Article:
You misunderstand: "Humanity" is a title that we confer on people in recognition of certain virtues. The absence of those virtues permits us to revoke that designation, and - what's really important here - the privileges that that title confers.

Of course, we're still obliged to treat people with the compassion that we show towards animals, which in my worldview (though perhaps not in the worldview of an omnivore) means quite a lot.
6  General Politics / Political Debate / Re: Do you support the death penalty? If so, in what cases? Why or why not? on: Today at 06:46:59 am
I do believe that some crimes are so dehumanizing, those who commit them forfeit the right to be treated as humans. The case that comes immediately to my mind when I say this is gang rape.
7  General Politics / Political Debate / Re: Do you support open borders? on: August 23, 2016, 07:53:38 pm
The thing with borders is that I still find them hard to really justify morally. It's hard to justify a global regime that keeps people mired in poverty for essentially selfish means (that it could effect the living stabdards of somebody in my position). Especially when the rich and global companies have long passed the point of caring about national borders (aside from when they exploit them for financial gain) I think it's naive to think we should treat them as these immutable sacrosanct institutions.

I think that this is one of those issues that really boils down to how one views human nature. If, on the one hand, you believe that people's only real interest in this world is economic, and that every other expression of human existence is transient or superficial, then there's no reason that every nation wouldn't throw in its lot with every other nation, all dedicated to the economic uplift of all. On the other hand, if you believe that economic advancement is just one in a bundle of aims that communities strive after, then it follows that members of one community ought to be allowed to deny membership to people(s) whose aims might diverge from theirs.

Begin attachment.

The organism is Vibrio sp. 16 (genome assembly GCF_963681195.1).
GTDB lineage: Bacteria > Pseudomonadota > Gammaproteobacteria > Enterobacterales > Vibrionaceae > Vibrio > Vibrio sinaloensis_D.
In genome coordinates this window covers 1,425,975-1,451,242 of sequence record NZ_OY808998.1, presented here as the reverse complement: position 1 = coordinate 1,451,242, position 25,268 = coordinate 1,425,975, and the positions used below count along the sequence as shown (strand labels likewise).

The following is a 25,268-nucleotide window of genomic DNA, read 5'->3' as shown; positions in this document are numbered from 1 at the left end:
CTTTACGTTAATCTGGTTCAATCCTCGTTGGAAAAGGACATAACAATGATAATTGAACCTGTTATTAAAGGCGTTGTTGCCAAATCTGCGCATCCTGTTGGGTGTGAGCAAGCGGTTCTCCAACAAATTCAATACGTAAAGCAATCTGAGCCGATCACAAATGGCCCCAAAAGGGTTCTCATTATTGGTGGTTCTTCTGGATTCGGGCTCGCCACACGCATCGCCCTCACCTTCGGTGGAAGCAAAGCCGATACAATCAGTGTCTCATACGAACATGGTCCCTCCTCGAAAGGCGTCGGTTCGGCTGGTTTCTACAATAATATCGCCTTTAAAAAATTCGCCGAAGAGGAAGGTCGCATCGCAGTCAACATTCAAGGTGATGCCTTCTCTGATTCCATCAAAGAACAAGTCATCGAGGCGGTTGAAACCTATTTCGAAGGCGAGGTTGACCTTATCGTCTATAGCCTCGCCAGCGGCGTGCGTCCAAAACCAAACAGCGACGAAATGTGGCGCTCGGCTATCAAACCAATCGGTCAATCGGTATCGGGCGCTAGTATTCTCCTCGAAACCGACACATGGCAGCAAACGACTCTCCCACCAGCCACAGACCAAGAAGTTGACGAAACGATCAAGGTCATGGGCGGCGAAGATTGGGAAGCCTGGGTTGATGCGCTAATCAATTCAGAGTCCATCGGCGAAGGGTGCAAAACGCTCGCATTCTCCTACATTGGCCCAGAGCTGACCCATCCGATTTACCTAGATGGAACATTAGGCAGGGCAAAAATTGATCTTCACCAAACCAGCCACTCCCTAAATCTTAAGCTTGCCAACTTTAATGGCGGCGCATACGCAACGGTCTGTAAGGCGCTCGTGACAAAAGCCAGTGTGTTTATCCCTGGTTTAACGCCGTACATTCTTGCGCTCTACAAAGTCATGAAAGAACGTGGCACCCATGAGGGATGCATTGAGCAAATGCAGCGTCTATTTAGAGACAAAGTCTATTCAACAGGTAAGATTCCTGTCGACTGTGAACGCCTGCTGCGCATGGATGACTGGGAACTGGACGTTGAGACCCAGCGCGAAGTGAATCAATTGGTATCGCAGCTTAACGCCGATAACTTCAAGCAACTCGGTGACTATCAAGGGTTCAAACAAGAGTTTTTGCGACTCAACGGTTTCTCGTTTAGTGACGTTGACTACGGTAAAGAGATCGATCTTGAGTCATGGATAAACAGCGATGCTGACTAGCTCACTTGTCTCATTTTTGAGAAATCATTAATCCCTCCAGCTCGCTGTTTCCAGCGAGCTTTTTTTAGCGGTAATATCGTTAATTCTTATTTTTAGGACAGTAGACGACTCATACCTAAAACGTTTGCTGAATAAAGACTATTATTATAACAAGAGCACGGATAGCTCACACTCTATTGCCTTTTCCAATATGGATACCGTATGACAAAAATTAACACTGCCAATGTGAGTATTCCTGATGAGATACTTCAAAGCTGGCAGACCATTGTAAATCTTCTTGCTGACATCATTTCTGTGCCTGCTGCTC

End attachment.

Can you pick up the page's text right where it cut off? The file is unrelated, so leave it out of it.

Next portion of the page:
There is however the important issue that communities and nation-states do not always coincide. There are in fact communities that predate the borders that divide them up.

I wholeheartedly agree: if there is one legitimate basis for reforming the nation-state, it's to make it more responsive to the communities whose aspirations it serves.
8  General Politics / Political Debate / Re: Do you support open borders? on: August 23, 2016, 05:26:08 pm
Huge numbers of people are locked within countries literally without the capital to support them (and by support I mean not just keep alive but develop them to meet their full potential).

But hasn't the last two and a half centuries proven that capitalism is perfectly capable of thriving within the borders of one country? And hasn't the last fifty years proven that capitalism, like water, seeks equilibrium? Yes, the Invisible Hand has refrained from lifting some peoples up, but that always seems to be a result of local impediments, not of a systemic shortcoming.

I'm a socialist, too. That means that I don't believe anyone deserves to live and die in poverty because of where she was born. That means that I also believe that we should fight hard to preserve the progress that our ancestors fought hard to make - and I have a hard time seeing how two billion of the world's poorest people moving into the world's most developed countries would resolve in anything other than societal collapse.
9  General Politics / Political Debate / Re: Do you support open borders? on: August 23, 2016, 07:22:19 am
The thing with borders is that I still find them hard to really justify morally. It's hard to justify a global regime that keeps people mired in poverty for essentially selfish means (that it could effect the living stabdards of somebody in my position). Especially when the rich and global companies have long passed the point of caring about national borders (aside from when they exploit them for financial gain) I think it's naive to think we should treat them as these immutable sacrosanct institutions.